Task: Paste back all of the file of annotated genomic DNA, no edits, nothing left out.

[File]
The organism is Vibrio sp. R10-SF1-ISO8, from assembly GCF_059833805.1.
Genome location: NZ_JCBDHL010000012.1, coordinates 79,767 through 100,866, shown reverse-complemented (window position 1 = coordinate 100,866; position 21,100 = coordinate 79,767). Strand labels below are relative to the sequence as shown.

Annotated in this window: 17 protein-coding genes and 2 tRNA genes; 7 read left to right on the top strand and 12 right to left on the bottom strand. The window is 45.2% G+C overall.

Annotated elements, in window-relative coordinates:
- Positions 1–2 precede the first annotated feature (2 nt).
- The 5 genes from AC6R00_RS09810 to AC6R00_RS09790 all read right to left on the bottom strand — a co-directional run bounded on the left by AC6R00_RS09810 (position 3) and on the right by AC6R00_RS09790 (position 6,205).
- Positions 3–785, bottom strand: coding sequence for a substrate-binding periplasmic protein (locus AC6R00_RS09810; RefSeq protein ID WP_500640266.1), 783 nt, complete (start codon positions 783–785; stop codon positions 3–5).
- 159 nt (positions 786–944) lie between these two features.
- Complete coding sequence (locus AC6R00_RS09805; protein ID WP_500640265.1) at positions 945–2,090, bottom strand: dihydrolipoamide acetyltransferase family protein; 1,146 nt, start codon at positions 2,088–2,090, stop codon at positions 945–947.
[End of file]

The organism is Vibrio sp. R10-SF1-ISO8, from assembly GCF_059833805.1.
Genome location: NZ_JCBDHL010000012.1, coordinates 79,767 through 100,866, shown reverse-complemented (window position 1 = coordinate 100,866; position 21,100 = coordinate 79,767). Strand labels below are relative to the sequence as shown.

Annotated in this window: 17 protein-coding genes and 2 tRNA genes; 7 read left to right on the top strand and 12 right to left on the bottom strand. The window is 45.2% G+C overall.

Annotated elements, in window-relative coordinates:
- Positions 1–2 precede the first annotated feature (2 nt).
- The 5 genes from AC6R00_RS09810 to AC6R00_RS09790 all read right to left on the bottom strand — a co-directional run bounded on the left by AC6R00_RS09810 (position 3) and on the right by AC6R00_RS09790 (position 6,205).
- Positions 3–785, bottom strand: coding sequence for a substrate-binding periplasmic protein (locus AC6R00_RS09810; RefSeq protein ID WP_500640266.1), 783 nt, complete (start codon positions 783–785; stop codon positions 3–5).
- 159 nt (positions 786–944) lie between these two features.
- Complete coding sequence (locus AC6R00_RS09805; protein ID WP_500640265.1) at positions 945–2,090, bottom strand: dihydrolipoamide acetyltransferase family protein; 1,146 nt, start codon at positions 2,088–2,090, stop codon at positions 945–947.